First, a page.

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Homework Help: Non-linear ODE, plane-polar coordinates.

  1. Mar 13, 2012 #1
    1. The problem statement, all variables and given/known data

    I have:


    And I need to find [itex]\dot{r}[/itex] and [itex]\dot{\theta}[/itex]

    2. The attempt at a solution

    I got as far as:


    How do I go from here to [itex]\dot{r}[/itex] and [itex]\dot{\theta}[/itex] ?
    Last edited: Mar 13, 2012
  2. jcsd
  3. Mar 13, 2012 #2


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    For the left sides of these last two equations you have ##x = r\cos\theta,\ y = r\sin\theta## to work with. Remembering that everything is a function of ##t##, you can caculate ##\dot x## and ##\dot y## by differentiating those, using the chain rule.
  4. Mar 13, 2012 #3
    Ok, so I have:

    [itex]\dot{r}\cos(\theta)-r\sin(\theta)\, \dot{\theta}=r(\sin(\theta)-\cos(\theta)(r^2-4))[/itex]


    Is there a "non-tedious" way of solving this?
  5. Mar 13, 2012 #4


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    I can't speak for what you would consider tedious but the standard method would be to multiply the first equation by [itex]cos(\theta)[/itex], the second equation by [itex]sin(\theta)[/itex], and add the two equations. Then turn around and multiply the first equation by [itex]sin(\theta)[/itex], the second equation by [itex]cos(\theta)[/itex], then subtract.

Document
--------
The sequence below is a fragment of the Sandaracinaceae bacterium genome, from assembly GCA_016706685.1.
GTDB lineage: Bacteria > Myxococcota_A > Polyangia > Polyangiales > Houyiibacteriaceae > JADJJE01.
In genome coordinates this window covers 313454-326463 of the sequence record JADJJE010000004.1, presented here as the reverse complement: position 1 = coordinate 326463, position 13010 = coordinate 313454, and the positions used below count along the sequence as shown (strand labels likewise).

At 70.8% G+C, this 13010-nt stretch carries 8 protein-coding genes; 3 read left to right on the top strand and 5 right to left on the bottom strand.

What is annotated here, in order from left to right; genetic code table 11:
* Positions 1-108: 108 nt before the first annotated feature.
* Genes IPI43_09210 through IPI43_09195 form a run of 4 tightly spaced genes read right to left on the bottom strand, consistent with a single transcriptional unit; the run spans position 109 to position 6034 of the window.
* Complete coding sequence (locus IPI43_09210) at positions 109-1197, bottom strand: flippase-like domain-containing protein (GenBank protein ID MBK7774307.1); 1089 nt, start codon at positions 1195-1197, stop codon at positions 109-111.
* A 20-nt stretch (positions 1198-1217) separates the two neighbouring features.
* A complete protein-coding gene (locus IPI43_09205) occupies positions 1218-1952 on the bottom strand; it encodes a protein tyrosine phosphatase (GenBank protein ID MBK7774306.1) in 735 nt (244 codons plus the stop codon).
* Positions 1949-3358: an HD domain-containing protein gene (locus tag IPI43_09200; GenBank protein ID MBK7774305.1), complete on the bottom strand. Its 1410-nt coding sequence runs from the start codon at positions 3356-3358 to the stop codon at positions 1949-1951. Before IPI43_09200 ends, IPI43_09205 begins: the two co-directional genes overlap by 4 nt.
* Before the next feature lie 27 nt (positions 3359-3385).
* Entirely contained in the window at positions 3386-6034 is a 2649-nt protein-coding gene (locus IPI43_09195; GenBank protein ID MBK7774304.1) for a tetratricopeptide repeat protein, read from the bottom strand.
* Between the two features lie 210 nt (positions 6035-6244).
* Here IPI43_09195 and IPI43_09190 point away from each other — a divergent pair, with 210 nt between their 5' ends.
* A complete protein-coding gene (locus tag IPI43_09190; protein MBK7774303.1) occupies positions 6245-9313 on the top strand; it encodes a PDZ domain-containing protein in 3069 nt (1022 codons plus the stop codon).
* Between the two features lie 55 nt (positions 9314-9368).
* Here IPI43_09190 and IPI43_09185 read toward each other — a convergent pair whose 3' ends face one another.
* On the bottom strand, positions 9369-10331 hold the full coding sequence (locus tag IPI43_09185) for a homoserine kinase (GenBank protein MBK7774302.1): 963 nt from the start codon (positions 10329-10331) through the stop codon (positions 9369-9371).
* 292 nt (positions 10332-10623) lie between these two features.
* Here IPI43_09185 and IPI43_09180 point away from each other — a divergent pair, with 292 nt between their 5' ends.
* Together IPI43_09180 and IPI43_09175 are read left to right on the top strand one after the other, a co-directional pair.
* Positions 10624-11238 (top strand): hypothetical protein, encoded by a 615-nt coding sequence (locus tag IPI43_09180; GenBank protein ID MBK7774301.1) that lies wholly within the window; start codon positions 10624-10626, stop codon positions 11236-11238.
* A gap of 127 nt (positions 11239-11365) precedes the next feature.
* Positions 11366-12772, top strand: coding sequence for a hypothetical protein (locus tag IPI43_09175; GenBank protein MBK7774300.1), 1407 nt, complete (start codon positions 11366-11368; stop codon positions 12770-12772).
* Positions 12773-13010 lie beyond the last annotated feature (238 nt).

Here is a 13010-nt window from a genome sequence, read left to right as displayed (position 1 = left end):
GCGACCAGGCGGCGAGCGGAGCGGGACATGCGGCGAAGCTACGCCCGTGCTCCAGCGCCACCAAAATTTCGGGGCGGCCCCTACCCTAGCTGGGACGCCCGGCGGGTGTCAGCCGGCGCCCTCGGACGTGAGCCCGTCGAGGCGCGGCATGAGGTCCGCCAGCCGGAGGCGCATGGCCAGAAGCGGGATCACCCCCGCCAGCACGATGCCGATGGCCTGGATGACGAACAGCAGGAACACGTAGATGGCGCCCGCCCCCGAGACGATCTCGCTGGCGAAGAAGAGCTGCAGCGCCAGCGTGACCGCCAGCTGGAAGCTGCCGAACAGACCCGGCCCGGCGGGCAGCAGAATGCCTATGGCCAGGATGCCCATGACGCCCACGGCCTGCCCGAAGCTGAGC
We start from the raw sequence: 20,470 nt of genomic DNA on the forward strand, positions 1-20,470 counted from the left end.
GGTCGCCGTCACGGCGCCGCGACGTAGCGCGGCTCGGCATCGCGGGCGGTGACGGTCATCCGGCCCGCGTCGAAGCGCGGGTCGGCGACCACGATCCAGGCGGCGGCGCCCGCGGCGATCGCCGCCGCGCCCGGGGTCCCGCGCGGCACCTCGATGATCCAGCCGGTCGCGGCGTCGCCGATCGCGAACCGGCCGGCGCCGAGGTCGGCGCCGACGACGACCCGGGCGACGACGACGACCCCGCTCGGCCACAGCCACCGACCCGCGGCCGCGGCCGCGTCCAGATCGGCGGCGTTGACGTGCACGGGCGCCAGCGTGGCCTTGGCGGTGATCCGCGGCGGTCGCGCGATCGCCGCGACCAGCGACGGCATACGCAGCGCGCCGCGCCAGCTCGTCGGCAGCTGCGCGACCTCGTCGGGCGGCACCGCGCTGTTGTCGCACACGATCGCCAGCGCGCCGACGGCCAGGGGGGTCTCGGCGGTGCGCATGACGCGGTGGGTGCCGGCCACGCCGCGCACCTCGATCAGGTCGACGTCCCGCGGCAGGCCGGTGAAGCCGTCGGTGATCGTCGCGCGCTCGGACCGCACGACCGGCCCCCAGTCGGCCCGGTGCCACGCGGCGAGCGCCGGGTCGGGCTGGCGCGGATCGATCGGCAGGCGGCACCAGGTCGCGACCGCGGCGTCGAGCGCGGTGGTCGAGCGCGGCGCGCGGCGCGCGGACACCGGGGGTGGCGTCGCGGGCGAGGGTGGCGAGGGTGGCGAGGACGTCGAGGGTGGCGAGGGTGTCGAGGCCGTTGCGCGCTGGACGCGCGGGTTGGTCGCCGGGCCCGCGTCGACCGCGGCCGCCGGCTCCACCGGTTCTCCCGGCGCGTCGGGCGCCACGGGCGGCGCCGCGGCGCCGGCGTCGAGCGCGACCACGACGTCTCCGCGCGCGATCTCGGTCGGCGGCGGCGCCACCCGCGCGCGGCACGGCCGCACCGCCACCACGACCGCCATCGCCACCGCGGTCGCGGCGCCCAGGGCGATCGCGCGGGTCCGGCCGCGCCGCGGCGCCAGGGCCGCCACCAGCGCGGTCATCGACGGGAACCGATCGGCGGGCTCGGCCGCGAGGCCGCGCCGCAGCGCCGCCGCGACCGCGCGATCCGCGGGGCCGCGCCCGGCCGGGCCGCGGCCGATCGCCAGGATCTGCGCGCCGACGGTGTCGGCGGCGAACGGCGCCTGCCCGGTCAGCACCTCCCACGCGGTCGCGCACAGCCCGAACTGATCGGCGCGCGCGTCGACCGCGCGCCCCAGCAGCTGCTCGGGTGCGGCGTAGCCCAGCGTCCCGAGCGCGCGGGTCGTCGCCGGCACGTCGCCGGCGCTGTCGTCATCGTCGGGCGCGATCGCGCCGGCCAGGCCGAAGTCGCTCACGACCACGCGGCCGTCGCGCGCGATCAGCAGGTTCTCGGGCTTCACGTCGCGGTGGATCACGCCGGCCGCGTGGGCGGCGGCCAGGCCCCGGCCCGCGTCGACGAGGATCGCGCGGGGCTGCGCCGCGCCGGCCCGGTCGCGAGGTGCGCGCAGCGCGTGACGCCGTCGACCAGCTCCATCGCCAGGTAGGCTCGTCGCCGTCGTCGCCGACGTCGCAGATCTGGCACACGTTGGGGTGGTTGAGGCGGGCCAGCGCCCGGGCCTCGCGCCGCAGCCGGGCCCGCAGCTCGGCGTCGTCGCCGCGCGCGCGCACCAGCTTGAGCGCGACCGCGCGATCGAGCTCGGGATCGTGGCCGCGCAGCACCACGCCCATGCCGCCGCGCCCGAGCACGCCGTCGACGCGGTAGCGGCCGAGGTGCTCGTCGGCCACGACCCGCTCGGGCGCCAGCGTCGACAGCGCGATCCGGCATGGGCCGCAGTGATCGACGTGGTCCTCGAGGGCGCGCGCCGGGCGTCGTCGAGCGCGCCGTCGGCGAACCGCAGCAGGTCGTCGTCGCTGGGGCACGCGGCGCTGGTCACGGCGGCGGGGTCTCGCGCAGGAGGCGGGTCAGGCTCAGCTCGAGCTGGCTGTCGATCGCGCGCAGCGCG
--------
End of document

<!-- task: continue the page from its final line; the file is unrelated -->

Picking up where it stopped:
6. Mar 13, 2012 #5
    Thank you, sir.
  7. Mar 13, 2012 #6
    Have I got this second part right?

    You mean, I presume, [itex]\dot{r}[/itex], not r, on the left of both of those two equations. Now, how did you get "-1" on the right of the last equation? It looks to me like you have r on the right of both first two equations. Isn't r- r= 0?
    Last edited by a moderator: Mar 13, 2012
  8. Mar 13, 2012 #7


    [itex]-r(\sin^2 \theta+\cos^2 \theta)\dot{\theta}=r(\sin^2 \theta+\cos^2 \theta)[/itex]


    Last edited: Mar 13, 2012
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